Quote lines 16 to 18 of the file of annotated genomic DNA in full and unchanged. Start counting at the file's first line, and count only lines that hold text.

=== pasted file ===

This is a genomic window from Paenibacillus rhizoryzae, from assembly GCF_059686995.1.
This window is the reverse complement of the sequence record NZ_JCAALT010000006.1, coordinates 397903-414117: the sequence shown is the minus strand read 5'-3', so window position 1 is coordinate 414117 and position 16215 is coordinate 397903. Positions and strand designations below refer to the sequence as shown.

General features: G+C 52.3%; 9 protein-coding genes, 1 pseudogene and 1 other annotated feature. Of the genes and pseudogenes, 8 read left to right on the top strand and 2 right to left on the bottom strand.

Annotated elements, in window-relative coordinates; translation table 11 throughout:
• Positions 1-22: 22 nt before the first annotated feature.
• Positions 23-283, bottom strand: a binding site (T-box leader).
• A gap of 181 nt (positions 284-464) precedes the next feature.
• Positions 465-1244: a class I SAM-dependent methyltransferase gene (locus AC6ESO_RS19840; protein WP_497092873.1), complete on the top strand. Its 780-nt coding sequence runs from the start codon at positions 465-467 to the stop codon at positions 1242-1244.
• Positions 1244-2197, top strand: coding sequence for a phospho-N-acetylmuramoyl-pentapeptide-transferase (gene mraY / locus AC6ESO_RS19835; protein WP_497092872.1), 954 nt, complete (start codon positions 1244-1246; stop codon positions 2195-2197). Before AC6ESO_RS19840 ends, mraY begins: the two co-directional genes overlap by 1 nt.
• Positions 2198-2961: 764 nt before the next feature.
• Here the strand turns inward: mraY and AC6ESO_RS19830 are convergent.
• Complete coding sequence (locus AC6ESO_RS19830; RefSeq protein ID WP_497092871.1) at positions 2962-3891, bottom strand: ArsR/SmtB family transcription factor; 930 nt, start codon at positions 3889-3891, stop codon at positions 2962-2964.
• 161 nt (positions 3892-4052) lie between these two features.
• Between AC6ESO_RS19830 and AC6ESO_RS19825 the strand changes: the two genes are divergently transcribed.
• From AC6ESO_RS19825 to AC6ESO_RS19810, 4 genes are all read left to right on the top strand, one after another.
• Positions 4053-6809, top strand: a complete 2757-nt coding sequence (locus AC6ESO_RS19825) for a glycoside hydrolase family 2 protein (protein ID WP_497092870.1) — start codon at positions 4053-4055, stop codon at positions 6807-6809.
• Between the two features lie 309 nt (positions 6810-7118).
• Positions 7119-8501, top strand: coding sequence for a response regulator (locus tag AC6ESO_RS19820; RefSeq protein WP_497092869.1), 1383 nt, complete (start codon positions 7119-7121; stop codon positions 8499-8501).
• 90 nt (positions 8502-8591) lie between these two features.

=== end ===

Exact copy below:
• Positions 4053-6809, top strand: a complete 2757-nt coding sequence (locus AC6ESO_RS19825) for a glycoside hydrolase family 2 protein (protein ID WP_497092870.1) — start codon at positions 4053-4055, stop codon at positions 6807-6809.
• Between the two features lie 309 nt (positions 6810-7118).
• Positions 7119-8501, top strand: coding sequence for a response regulator (locus tag AC6ESO_RS19820; RefSeq protein WP_497092869.1), 1383 nt, complete (start codon positions 7119-7121; stop codon positions 8499-8501).